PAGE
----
Does it follow that a person who grew up in the savannahs of Africa, or the steppes of Mongolia, or the frozen wastes of Siberia, or in the hissing eternity of a desert is going to have a wider imaginative base to draw upon than a person who grew up in a tiny terraced house on a nineteenth-century street in a small Irish country town? A person with the self-confidence, talent and gumption to have published two books by their early- to mid-twenties, alongside doing a doctorate at Oxford, is going to be a more interesting person than one who worked in a succession of dead-end jobs before her health started to fail, and who then took a crazy chance on following a dream, surely. A person who has travelled is, don’t you agree, necessarily going to be better placed at writing imaginatively than a person whose only real engagement with the world has been through reading about far-flung places?

Maybe.

Then, I have felt the Adriatic breeze on my face from the walls of the old town of Dubrovnik; I have heard the Liberty Bell ring out across the city of Valletta. I have seen the sunlight sparkling on the river Leie as I walked through the beautiful city of Ghent. I have watched the Eiffel Tower lit up with spotlights from the smallest hotel room in Paris, and I’ve seen the Mona Lisa. I’ve done more than some, this is true.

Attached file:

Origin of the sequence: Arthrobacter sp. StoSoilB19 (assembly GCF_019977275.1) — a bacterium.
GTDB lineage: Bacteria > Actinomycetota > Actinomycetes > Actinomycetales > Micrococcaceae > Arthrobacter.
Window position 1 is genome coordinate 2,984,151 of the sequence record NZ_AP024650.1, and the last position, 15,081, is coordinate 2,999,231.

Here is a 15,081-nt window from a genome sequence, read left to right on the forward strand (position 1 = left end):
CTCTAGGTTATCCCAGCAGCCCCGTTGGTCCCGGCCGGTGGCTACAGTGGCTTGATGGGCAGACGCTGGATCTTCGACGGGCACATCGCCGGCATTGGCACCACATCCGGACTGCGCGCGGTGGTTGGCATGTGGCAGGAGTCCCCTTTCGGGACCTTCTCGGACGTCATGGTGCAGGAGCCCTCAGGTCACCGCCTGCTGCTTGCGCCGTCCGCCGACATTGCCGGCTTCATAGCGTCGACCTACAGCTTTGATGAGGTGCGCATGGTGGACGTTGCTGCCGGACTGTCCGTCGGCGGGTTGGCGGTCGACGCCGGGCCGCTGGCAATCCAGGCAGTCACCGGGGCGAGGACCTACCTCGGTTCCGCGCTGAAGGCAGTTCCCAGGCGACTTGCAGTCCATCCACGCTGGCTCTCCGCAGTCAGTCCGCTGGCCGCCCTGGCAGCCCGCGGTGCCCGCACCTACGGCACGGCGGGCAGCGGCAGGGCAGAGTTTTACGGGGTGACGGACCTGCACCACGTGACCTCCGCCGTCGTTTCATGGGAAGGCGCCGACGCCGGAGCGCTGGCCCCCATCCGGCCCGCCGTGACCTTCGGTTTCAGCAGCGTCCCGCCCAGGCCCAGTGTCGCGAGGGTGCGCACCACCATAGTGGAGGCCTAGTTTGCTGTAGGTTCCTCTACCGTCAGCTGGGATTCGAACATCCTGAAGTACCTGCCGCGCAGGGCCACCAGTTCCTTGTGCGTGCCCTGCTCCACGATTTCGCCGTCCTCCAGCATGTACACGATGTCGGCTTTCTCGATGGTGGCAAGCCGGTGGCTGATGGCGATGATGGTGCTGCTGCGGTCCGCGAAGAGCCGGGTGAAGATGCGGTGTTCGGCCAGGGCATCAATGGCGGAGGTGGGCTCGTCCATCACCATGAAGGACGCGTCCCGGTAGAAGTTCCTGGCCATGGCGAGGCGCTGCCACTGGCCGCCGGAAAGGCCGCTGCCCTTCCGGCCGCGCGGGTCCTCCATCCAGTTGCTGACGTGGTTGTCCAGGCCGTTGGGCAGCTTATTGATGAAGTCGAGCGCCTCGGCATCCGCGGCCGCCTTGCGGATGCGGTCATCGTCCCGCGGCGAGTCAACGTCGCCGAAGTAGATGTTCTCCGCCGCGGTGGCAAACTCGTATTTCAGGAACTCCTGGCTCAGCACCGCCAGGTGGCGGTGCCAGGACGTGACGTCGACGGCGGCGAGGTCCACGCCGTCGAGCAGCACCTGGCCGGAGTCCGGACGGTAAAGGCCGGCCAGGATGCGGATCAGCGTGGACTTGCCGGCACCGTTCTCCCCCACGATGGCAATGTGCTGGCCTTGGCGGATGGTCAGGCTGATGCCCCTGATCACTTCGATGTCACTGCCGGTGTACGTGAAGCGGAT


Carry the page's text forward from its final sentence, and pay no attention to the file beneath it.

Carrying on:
But I still feel inadequate, or somehow unequal, in comparison to a person whose life experiences are so richly different from mine.

However, maybe it’s also important to remember that there’s no restriction on imagination. So, I’ve never lived in Africa, and I have never seen most of the places I dream about. I’ve never been to Scandinavia. I’ve never seen the Northern Lights. I’ve never been to Rome. But that doesn’t mean I can’t dream about all these things, and create them in my mind. Perhaps it’s not so much what you’ve done in the time you’ve had, but what sort of thinker you are – one who looks out towards the rest of creation and embraces it with an open heart, or one who locks themselves away in a fit of pique, refusing to open their eyes. One who is too involved with themselves to see the wonder of others.

I’d like to think I am definitely the former.

Image: saligiastock.deviantart.com

Image: saligiastock.deviantart.com

My small, plain life might not stack up against that of the author of my current book-crush. She has, it’s true, lived more in her years than I have in mine. But that doesn’t mean that my story is invalid just because she has chosen to tell hers; it doesn’t mean that my dreams have to take a back seat to anyone else’s. Our experiences shape our minds and the breadth of what we can imagine, but it’s what we choose to do with what we have that counts.

So, I choose to let this story inspire me – not only the book itself, but also the lesson I’ve learned from the life of its author – and I choose to respect the experiences I’ve had, be they ever so humble, because they are my unique gift to the world.